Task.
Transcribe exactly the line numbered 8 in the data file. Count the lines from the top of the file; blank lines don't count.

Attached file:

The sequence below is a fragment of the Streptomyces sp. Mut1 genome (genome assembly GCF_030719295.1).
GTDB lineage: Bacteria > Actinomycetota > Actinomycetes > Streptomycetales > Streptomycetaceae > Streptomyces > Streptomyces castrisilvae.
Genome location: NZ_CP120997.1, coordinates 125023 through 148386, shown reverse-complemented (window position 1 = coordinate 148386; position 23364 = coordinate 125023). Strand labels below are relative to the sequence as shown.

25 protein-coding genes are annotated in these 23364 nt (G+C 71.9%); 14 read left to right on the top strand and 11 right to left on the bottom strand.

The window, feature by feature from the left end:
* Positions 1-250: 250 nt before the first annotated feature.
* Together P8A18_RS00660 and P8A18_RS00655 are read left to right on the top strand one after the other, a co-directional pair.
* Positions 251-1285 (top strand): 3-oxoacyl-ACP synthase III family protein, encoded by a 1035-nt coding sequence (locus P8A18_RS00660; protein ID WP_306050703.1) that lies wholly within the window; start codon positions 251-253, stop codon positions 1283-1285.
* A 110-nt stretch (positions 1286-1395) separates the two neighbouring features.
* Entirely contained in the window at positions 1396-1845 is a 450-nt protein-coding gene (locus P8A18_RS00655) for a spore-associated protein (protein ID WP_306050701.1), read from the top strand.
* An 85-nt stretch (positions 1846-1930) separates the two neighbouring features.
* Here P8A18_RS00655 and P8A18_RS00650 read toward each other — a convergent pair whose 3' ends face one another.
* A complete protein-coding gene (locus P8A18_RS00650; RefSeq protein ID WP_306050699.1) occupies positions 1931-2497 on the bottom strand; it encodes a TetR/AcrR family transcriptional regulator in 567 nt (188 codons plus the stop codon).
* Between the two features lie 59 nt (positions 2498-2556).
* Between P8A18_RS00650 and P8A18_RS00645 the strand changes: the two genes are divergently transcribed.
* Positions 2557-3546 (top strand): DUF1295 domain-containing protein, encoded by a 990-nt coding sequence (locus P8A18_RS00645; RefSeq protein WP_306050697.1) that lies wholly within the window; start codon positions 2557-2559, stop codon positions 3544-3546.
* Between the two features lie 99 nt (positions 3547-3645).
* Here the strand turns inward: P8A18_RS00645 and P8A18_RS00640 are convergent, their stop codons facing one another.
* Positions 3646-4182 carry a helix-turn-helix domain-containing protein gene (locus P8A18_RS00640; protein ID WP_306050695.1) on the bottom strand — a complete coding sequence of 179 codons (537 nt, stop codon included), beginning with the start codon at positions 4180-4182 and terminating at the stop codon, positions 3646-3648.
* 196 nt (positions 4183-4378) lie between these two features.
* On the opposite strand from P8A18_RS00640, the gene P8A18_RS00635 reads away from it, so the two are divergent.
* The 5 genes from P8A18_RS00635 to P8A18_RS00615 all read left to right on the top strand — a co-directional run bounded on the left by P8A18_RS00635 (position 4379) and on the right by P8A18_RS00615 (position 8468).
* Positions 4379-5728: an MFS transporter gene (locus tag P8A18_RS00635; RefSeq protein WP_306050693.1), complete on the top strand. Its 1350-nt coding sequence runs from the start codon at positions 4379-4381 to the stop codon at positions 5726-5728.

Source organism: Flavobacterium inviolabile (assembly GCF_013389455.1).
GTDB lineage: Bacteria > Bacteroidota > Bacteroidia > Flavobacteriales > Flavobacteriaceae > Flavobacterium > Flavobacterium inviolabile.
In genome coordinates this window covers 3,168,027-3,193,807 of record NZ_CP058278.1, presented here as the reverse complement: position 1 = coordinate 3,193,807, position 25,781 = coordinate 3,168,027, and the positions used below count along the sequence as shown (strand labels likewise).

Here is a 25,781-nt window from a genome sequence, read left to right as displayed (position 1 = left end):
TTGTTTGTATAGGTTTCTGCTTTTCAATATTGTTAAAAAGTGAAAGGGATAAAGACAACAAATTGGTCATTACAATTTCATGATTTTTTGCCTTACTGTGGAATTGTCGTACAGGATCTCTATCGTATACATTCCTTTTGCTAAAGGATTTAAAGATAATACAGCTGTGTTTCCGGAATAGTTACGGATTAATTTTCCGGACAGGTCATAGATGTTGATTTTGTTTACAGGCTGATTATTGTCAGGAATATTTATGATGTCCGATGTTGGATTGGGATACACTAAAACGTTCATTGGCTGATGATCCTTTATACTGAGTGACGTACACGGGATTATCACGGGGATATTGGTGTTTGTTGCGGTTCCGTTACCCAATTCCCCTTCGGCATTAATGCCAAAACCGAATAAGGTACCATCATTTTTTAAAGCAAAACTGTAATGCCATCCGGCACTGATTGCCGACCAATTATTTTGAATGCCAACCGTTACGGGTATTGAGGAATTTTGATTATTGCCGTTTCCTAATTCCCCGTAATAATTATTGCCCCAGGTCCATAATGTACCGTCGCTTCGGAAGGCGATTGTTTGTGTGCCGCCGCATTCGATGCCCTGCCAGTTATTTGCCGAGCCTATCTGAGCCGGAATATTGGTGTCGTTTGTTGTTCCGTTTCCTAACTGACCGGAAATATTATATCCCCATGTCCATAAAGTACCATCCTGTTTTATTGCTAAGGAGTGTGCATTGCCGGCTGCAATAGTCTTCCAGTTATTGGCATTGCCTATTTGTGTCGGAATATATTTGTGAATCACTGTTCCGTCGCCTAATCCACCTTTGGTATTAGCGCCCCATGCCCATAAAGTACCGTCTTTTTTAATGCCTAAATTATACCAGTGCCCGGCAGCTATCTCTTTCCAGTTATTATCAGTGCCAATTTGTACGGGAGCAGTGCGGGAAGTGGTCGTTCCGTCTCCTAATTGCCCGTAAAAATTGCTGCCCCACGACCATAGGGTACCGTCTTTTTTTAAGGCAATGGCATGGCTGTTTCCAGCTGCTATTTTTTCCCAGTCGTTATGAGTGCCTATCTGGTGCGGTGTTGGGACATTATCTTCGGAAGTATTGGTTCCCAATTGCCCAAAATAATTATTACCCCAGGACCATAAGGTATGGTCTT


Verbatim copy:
* Positions 251-1285 (top strand): 3-oxoacyl-ACP synthase III family protein, encoded by a 1035-nt coding sequence (locus P8A18_RS00660; protein ID WP_306050703.1) that lies wholly within the window; start codon positions 251-253, stop codon positions 1283-1285.